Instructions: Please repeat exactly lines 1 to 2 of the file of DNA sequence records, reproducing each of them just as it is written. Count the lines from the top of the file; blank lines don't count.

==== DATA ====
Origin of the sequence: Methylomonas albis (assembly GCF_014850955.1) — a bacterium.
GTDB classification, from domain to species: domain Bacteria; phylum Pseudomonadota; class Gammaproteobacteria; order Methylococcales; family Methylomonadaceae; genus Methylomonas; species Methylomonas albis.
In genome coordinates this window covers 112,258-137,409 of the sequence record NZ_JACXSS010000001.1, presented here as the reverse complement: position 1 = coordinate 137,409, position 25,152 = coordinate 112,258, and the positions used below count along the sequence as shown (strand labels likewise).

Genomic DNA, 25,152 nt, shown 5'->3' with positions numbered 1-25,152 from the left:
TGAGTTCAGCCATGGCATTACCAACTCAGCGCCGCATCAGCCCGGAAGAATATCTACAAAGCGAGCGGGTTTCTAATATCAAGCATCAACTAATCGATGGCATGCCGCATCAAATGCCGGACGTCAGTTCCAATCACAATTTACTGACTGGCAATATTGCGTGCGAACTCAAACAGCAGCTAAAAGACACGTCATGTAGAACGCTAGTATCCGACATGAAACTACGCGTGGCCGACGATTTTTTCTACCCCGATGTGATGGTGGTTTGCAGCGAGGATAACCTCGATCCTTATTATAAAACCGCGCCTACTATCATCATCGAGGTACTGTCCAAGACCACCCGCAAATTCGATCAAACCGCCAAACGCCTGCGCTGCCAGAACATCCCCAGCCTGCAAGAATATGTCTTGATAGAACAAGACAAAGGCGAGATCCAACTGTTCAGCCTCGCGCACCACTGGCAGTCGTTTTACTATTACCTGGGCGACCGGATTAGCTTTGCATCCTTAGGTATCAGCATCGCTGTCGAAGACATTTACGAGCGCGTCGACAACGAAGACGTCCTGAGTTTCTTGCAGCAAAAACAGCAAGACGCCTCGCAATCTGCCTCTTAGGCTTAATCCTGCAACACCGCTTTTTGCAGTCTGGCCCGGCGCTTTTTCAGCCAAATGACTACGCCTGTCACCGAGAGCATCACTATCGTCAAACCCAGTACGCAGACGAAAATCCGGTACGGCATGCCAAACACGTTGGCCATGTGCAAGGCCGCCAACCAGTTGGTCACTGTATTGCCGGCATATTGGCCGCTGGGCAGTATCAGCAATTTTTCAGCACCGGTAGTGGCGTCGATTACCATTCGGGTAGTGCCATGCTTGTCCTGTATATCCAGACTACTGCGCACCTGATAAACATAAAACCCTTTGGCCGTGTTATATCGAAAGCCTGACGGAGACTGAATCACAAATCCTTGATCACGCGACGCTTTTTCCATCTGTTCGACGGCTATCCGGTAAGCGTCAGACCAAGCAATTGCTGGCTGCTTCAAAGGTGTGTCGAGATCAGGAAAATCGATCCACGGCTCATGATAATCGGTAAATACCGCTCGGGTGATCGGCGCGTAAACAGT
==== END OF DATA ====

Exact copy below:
Origin of the sequence: Methylomonas albis (assembly GCF_014850955.1) — a bacterium.
GTDB classification, from domain to species: domain Bacteria; phylum Pseudomonadota; class Gammaproteobacteria; order Methylococcales; family Methylomonadaceae; genus Methylomonas; species Methylomonas albis.